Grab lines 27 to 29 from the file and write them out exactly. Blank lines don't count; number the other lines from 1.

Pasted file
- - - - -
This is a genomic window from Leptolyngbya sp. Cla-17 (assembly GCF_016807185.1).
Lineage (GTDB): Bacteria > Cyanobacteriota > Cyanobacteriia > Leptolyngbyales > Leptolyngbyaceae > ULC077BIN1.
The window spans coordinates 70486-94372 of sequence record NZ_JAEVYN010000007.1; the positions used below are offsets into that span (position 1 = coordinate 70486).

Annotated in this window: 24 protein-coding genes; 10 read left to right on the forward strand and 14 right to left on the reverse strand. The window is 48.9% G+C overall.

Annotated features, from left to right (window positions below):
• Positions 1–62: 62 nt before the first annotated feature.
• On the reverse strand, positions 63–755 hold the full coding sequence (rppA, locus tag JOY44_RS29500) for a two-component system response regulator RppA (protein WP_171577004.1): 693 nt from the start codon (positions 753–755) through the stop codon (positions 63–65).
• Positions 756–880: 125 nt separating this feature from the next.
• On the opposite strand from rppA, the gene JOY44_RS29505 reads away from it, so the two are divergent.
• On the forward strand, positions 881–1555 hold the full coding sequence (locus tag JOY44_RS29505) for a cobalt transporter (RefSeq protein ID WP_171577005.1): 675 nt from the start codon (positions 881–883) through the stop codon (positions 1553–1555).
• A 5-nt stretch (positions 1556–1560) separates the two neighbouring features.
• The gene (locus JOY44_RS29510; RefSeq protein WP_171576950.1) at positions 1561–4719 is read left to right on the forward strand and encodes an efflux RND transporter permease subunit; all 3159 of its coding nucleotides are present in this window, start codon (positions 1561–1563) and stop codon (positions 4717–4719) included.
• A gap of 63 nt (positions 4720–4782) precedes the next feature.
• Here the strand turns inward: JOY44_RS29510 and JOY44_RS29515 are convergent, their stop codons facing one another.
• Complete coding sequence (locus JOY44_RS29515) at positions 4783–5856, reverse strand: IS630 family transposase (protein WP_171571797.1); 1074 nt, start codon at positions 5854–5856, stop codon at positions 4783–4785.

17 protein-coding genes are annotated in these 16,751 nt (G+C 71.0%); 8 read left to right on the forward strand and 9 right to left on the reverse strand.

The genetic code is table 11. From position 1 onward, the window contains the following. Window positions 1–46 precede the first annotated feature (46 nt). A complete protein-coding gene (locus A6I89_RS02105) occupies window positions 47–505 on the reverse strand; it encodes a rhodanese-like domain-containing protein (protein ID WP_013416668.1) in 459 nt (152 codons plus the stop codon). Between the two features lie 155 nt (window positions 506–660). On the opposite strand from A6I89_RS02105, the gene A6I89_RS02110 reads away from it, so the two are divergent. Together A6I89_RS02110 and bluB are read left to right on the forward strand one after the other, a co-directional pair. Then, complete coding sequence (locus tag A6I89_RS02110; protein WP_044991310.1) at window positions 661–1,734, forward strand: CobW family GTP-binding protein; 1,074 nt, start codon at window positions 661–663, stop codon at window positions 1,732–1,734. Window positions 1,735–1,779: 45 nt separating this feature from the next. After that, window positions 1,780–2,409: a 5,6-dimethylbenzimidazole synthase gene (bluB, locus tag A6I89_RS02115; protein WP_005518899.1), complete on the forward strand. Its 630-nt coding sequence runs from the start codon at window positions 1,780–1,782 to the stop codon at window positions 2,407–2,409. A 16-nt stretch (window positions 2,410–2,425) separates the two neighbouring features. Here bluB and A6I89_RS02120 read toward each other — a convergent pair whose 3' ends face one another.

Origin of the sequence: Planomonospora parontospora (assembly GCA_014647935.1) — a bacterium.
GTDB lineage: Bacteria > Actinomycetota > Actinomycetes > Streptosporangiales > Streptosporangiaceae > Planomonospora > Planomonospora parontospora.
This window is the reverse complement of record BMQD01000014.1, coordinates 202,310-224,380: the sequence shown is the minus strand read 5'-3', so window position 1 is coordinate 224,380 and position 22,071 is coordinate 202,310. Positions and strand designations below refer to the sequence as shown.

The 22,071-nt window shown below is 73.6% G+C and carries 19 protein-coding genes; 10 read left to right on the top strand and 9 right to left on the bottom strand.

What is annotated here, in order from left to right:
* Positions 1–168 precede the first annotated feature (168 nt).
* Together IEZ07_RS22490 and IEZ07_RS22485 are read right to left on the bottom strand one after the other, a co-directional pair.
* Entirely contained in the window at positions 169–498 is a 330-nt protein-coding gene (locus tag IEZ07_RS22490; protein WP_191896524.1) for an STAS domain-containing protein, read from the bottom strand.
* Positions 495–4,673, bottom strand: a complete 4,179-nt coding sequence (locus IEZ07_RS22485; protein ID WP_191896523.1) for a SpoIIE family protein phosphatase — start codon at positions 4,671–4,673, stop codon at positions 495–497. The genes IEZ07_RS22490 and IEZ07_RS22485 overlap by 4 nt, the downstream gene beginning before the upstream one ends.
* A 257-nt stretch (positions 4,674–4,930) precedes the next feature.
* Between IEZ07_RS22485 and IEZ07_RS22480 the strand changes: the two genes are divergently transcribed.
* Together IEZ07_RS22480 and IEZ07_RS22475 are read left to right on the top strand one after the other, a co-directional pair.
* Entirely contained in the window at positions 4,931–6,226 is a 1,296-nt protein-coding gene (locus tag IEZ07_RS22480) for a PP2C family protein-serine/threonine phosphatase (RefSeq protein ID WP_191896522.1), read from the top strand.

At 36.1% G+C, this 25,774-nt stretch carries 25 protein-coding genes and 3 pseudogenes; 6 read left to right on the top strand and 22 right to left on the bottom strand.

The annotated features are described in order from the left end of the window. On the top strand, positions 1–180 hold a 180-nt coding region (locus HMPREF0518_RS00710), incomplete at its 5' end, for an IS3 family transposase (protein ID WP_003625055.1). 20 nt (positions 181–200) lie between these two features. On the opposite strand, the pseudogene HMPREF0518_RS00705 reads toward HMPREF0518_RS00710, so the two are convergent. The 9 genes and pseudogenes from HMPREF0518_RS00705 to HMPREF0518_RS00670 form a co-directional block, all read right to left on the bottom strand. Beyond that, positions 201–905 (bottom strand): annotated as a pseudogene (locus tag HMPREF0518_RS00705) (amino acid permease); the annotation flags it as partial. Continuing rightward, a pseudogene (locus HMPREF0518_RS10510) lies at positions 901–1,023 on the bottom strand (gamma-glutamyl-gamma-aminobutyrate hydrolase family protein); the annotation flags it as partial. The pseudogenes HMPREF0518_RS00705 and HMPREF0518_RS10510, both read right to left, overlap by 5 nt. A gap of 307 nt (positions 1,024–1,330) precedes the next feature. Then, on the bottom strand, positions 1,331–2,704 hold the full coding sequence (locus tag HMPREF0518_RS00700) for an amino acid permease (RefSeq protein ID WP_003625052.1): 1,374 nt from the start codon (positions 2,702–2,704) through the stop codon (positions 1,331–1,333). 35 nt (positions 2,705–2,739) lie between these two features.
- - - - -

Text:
* A 257-nt stretch (positions 4,674–4,930) precedes the next feature.
* Between IEZ07_RS22485 and IEZ07_RS22480 the strand changes: the two genes are divergently transcribed.
* Together IEZ07_RS22480 and IEZ07_RS22475 are read left to right on the top strand one after the other, a co-directional pair.